Epistulae ad Atticum (Latin for "Letters to Atticus") is a collection of letters from Roman politician and orator Marcus Tullius Cicero to his close friend Titus Pomponius Atticus. The letters in this collection, together with Cicero's other letters, are considered the most reliable sources of information for the period leading up to the fall of the Roman Republic. The letters to Atticus are special among Cicero's works in that they provide a candid view into his personal character — containing confession, frank self-revelation, and a record of his moods from day to day, without alteration. Traditionally spanning 16 books, the collection features letters from 68 to 44 BCE. A notable absence of early references to these particular letters suggest that they may not have been published until the middle of the first century CE, significantly later than Cicero's other letters and quite some time after the deaths of both Cicero (43 BCE) and Atticus (32 BCE).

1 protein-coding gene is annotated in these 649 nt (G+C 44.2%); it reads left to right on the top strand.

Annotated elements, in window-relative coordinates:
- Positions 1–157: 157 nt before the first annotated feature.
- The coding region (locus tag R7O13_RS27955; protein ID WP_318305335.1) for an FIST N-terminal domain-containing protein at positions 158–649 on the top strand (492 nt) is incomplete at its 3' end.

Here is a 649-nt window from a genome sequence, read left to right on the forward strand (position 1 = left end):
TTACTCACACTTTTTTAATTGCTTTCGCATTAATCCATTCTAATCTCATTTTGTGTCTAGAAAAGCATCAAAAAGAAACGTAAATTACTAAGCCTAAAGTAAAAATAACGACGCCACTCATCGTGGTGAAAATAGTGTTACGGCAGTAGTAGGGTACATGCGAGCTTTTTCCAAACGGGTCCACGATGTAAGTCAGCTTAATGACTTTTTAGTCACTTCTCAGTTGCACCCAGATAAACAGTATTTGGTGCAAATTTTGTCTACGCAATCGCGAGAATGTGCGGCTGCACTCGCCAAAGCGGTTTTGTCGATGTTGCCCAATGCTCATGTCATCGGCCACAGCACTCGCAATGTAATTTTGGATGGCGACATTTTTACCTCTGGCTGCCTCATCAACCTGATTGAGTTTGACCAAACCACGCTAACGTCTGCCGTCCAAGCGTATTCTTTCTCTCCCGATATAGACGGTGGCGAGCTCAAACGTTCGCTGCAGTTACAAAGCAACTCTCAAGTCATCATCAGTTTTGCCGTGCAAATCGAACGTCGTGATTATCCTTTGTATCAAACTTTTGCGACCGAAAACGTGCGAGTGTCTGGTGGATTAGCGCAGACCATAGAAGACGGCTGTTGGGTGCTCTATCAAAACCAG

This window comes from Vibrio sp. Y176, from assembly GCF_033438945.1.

A manuscript containing the collection, along with Epistulae ad Quintum Fratrem, and Epistulae ad Brutum, was rediscovered in 1345 in Verona by Petrarch. Both the original and Petrarch's copy are now lost, though a copy made for Coluccio Salutati is preserved in the Laurentian Library in Florence.